Stopping tilt isn’t an easy task. There’s no other way to put it. If stopping tilt was easy, I wouldn’t be writing articles about it – and I’m far from the first one to do so! Getting yourself back into a good headspace after you’ve been slammed into tilt hell is another thing that everyone does differently. That said, there are some useful tips to help clear your head and get yourself back into the winning emotional and mental state. Each one of these helps different kind of players, and I think each one is useful in different situations.
The first method I’d suggest is “focus on the moment”. Oftentimes, what puts people on tilt is something that happened in the game, or something that happened earlier in the day. It’s not unusual for a frustrating result from your first match to put a downer on your play for the rest of the game. Put it behind you. Dwelling on the past is only useful for the lessons we learn from it, and you can learn those in retrospect. For now, focus on what is in front of you and the resources you have. Don’t let one misplay start you down a train of 13, and don’t focus on what you don’t have. Take the resources you have in front of you and craft a winning strategy with them. It’s not about “if”. It’s about “how”.
The second method is “Calm down”. Take a deep breath. It might sound small, but your emotions and mentality are interwoven with your physical state. Relax. It’s just a game. It’s not a win or die scenario – although if it is, refer to method one. Clear your head, close your eyes, and let yourself refresh your headspace. Accept that you were tilted – no sense in denying it – but move forward past it.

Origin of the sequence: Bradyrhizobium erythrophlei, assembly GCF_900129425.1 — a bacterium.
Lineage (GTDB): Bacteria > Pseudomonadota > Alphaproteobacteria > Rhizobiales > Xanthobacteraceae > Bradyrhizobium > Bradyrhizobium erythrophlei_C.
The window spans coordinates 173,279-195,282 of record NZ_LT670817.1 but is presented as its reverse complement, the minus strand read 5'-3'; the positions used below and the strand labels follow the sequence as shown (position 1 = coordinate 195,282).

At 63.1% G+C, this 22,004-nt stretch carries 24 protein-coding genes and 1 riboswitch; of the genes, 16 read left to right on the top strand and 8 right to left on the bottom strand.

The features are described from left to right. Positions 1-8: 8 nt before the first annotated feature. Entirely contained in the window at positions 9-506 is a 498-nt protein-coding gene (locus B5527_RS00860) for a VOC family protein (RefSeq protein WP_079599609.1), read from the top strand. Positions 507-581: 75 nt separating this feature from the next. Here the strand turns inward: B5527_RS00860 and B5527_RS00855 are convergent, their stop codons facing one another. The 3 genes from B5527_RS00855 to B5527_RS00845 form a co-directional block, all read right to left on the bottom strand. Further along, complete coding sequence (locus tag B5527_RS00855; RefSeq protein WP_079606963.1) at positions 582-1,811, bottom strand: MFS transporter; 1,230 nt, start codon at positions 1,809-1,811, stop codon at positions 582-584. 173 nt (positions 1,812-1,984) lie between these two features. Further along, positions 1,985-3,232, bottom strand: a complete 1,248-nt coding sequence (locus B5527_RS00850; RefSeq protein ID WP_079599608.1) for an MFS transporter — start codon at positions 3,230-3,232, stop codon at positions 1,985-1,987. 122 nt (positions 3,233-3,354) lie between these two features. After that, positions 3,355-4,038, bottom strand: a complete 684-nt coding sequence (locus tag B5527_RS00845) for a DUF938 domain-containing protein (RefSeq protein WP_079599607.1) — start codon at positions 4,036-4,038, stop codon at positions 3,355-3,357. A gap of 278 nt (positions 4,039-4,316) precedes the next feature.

The third method, and perhaps the most difficult one for competitive games, is “Distract yourself”. Tilt can be like a snowball down a hill – it can collect momentum and get bigger just by existing, and it will try to do so. You’ll often tilt yourself harder the more you try to avoid tilt! Sometimes, you just have to walk away. Step out of the shop and grab yourself a snack at the 7-11 across the street. Step away from your desk and pop some popcorn. If you’re heavily tilted, drop from the tournament and go do something you’ll enjoy more than you will 5 rounds of increasingly tense matches. It’s alright to accept when you’re stressed and need a break, and the game will always be there for you when you’re in a better place mentally and emotionally.
Tilt can be dangerous, and I hope that this lesson will be helpful to you in avoiding it yourself. While I didn’t touch on it in this article, keep your eye out for an article about using your opponent’s tilt to your advantage. For now, though, try and look at your relationship with tilting. Do you go on tilt often? Do you find yourself losing because of it? Try to identify the habits you drop into when you are on tilt. Explore it. You’ll learn a lot about yourself as a player.
A big thanks to my Patrons: Alex, TicTac, and those who prefer to remain anonymous. If you enjoy my content, you can join that list at patreon.com/CritTheBooks. You’ll get other perks, such as early articles or the ability to suggest articles of your own!
Remember folks, gaming isn’t always about hitting enemies. Sometimes, you’ve gotta Crit the Books!